Article

The Elephants in the Davos Ski Lodge

Published

24th January 2012

The epic global shifts of 2011 transformed the political, economic, and social landscape from Shanghai to Sao Paolo, Washington to Cairo. No leader (not even Vladimir Putin) is safe from the vagaries of social unrest; no economy (not even China’s) is unaffected by contagion from an over-leveraged, under-managed euro zone. No country (not even the United States) is immune from the threat of asymmetric attacks—anything from a terrorist bomb to cyber-warfare.

Volatility will be the rule, not the exception in 2012. What I call the emerging Archipelago World of fragmenting power, capital, and ideas is inherently unstable— as vulnerable to old conflicts and new threats as it is open to the dynamic entrepreneurship of rising powers and corporations remaking the map of the world.

A 20-year period of one-world, one-way globalization is being replaced by an era of competitive sovereignty. The walls are going back up. Developed and developing states alike are vertically integrating political and economic interests across public and private sectors in a global race for growth, employment and security.

Having previously embraced interdependence as the motivation for horizontal integration across markets and regions, states as diverse as Canada, Finland, Saudi Arabia, Japan, Brazil, Turkey and the United Kingdom are now pursuing more national strategies for economic and political security. For investors, corporations, and governments doing diligence on their global exposures, acknowledging this new reality is an essential starting point. Forget stability and predictability. Abandon the notion of global solutions to global problems. Instead, develop deep, granular understanding of the distinct political and economic context of new markets. Seek cooperation and alliances of interest, beginning with the discreet interests of these states and their economies. Embrace complexity, and understand that the successful management of political and economic discontinuities will be the essence of stability in the 21st century.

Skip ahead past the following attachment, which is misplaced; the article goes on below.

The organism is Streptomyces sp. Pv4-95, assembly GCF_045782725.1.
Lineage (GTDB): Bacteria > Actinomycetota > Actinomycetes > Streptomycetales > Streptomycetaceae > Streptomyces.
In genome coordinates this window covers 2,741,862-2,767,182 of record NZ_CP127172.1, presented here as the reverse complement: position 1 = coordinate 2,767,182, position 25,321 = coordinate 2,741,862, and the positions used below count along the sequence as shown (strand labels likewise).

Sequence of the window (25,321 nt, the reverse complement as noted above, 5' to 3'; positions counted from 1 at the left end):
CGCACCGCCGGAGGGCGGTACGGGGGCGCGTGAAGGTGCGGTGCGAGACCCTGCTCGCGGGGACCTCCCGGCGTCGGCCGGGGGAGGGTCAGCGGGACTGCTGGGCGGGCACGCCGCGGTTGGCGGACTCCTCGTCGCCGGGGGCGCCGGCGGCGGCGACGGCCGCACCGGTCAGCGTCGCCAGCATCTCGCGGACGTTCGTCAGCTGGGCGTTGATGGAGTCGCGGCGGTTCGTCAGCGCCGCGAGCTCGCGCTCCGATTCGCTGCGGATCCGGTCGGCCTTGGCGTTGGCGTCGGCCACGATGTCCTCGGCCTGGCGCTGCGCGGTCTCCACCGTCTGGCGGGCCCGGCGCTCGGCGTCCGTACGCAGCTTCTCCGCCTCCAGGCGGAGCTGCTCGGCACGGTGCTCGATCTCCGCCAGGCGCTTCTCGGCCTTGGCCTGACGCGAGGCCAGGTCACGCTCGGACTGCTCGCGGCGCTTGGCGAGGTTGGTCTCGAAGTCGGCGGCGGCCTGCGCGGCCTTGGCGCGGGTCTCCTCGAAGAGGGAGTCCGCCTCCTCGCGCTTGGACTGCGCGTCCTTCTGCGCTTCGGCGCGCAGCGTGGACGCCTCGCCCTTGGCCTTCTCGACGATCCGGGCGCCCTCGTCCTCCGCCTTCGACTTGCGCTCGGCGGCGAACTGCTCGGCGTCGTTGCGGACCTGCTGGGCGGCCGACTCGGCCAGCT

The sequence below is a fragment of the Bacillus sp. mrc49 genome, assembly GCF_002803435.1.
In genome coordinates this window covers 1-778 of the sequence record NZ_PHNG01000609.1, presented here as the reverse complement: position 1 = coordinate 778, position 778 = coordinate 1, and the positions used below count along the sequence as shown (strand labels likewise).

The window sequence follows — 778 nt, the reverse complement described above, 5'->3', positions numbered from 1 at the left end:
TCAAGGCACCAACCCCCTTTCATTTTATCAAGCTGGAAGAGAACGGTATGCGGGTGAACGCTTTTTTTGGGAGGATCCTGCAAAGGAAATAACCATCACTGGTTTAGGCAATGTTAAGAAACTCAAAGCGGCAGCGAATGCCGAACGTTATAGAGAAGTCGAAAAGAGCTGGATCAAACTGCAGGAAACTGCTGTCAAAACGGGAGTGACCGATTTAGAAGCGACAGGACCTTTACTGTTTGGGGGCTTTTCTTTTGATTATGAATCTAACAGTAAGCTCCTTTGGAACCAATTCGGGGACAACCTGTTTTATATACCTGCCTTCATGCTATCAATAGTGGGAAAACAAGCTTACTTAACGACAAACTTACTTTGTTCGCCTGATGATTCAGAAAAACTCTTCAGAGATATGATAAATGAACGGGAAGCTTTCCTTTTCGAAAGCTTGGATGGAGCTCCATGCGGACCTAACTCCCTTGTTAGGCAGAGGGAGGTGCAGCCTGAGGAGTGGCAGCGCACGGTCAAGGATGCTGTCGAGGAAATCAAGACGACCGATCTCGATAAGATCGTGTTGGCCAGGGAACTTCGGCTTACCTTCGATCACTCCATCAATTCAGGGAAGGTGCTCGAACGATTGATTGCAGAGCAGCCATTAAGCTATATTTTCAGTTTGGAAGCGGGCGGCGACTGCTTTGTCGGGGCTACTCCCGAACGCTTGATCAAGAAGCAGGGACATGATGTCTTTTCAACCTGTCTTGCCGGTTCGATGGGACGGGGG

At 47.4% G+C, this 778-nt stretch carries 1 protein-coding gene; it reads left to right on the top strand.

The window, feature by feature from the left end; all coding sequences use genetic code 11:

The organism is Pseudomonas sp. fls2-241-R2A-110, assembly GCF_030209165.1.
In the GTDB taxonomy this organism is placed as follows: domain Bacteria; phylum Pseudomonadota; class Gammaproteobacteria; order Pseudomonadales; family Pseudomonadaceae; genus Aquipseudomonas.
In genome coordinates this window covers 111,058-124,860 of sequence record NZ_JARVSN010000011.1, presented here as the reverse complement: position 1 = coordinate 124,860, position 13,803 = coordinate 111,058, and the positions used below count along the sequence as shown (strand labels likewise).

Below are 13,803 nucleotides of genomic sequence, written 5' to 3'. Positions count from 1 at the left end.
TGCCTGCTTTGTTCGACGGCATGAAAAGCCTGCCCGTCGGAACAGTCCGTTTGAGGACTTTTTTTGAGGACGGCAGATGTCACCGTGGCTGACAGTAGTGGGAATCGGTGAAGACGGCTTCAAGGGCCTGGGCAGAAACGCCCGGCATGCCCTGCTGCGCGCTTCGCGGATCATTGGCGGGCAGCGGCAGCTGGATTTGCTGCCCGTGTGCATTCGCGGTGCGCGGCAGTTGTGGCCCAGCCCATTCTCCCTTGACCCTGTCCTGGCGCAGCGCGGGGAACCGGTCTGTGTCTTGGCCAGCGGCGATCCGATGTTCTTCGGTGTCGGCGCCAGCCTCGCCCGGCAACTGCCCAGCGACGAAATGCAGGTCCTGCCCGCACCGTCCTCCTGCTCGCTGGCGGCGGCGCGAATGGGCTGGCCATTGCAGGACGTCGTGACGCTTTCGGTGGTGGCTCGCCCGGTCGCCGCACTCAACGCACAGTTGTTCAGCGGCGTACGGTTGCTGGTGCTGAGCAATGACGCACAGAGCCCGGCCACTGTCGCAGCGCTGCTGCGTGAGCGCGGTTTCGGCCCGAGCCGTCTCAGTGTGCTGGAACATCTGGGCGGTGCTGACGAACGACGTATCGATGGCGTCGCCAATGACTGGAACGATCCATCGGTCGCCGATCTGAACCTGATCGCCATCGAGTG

Four themes are likely to dominate the environment in which global investors, companies and institutions will seek to limit the downside to risk and capture the upside to volatility in 2012.

A global reset

A new strategic landscape will take form amid a global reset marked by leadership change in China and national elections in the United States, Russia, and a halfdozen other pivotal powers. The systemic banking crisis in the euro zone will force Berlin and the European Central Bank to pick their poison—and either become a sovereign lender of last resort or see the 27-member ECB’s dreams of fiscal union evaporate. For the Middle East, the second year of the Arab Awakening will begin under a cloud of increasing peril and paranoia. The movement for more legitimate and accountable governments in the Arab world will be tested by the still-powerful forces of tyranny, corruption, and fundamentalism—a scenario that will further draw in Israel, Iran and Turkey as strategic arbiters of the region. For the global economy, 2012 will likely see continued disarray, with the gap between the debtor and creditor nations of the world likely widening.

War over a nuclear Iran

The Middle East, more than any other region, gives validity to the old joke that even paranoid schizophrenics have enemies. Add to the very real perils arising from deeply divergent interests of Arabs, Turks, Persians, and Israelis heightened paranoia about Iran’s nuclear program. Gulf countries are as concerned about Iran’s meddling in their internal affairs as they are about its nuclear ambitions. Combine this with Israel’s growing fear of Iran reaching a point of no return in its nuclear weapons program and the stage is set for a confrontation— whether planned or accidental— in 2012. Non-military options for halting Iran’s nuclear weapons program have not yet succeeded, nor have they failed. However exasperating the diplomatic track may seem, growing talk of a military option risks creating a logic all its own.